Just three years after the identification of adenoviruses, an adenovirus vaccine was developed at the Walter Reed Army Institute of Research in 1956. It was an inactivated, injectable vaccine that protected against two forms of adenovirus infection, types 4 and 7, which accounted for the majority of acute respiratory diseases among trainees. (A separate vaccine developed at the National Institutes of Health protected against type 3 in addition to types 4 and 7.)

Manufacturing problems led to the adenovirus vaccine license being revoked in 1963, but two live-virus vaccines were developed just a few years later. This development team included Philip K. Russell, Franklin Top, Jr., Robert M. Chanock,  Edward L. Buescher, and Robert Couch. These vaccines were unique in being produced as oral tablets with a coating that resisted stomach acid. After extensive military studies, both vaccines were given to new military trainees “within hours after their arrival” at basic training beginning in 1971. These tables were developed by Wyeth Laboratories' Benjamin A. Rubin, who also developed the bifucated needle to administer smallpox vaccine. Rates of adenovirus infection plummeted after introduction of the vaccines, with the vaccines also seeming to protect against some non-vaccine serotypes of adenovirus.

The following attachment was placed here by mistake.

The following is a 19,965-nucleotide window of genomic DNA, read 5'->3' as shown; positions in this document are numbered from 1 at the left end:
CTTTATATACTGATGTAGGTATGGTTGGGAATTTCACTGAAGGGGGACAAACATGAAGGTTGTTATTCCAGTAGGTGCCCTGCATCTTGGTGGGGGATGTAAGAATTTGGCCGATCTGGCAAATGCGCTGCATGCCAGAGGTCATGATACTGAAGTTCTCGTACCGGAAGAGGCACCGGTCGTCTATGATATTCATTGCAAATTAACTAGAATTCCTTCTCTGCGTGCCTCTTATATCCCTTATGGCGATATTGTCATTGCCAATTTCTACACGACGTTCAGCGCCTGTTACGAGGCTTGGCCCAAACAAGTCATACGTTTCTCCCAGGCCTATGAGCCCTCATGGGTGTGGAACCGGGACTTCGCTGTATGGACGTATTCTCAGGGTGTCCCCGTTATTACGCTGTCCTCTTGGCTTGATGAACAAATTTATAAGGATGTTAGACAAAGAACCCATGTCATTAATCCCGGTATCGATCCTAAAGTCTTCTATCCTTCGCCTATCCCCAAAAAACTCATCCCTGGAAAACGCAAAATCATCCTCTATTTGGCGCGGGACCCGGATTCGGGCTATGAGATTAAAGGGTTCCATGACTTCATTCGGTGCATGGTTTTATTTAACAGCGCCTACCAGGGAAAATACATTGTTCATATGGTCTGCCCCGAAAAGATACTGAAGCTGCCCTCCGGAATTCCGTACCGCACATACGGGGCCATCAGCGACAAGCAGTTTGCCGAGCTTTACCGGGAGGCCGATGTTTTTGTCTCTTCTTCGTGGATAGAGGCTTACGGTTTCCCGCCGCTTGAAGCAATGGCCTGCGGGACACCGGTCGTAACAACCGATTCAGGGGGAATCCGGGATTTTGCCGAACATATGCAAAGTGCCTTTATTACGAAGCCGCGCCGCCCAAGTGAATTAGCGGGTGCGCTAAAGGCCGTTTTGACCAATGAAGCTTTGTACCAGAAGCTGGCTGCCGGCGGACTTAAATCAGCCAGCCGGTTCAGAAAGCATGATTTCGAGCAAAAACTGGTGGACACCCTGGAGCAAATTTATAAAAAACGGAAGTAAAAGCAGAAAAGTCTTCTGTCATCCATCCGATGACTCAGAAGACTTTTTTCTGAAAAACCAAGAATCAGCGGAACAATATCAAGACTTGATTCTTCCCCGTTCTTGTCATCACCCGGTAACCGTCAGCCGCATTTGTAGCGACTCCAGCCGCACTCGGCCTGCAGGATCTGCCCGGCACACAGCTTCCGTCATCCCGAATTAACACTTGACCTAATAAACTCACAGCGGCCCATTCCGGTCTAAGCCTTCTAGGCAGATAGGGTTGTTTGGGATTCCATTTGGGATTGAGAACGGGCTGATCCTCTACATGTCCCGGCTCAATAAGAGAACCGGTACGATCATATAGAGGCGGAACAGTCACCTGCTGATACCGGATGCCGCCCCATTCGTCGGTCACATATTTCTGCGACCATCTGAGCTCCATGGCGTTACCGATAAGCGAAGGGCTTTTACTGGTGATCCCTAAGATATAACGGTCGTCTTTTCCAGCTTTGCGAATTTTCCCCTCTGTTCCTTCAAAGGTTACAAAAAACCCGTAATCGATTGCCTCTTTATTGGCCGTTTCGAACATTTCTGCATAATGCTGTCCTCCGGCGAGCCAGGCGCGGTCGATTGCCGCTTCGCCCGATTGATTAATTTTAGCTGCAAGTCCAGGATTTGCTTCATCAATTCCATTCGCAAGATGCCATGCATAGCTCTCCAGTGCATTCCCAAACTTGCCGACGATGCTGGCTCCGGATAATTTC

In 1994, Wyeth Laboratories, the adenovirus vaccine’s sole manufacturer, announced plans to end production of the vaccine unless the U.S. government could fund a new production facility to meet modern production standards. All stocks were depleted or expired in 1999. Outbreaks of acute respiratory disease caused by adenoviruses rose among military trainees following discontinuation of the vaccination program. At least 8 service member deaths were attributed to adenovirus infection in the years that the vaccine was not available.

The following account of the discontinuation of the adenovirus vaccine program is taken from a fact sheet from the U.S. Military Vaccine Agency: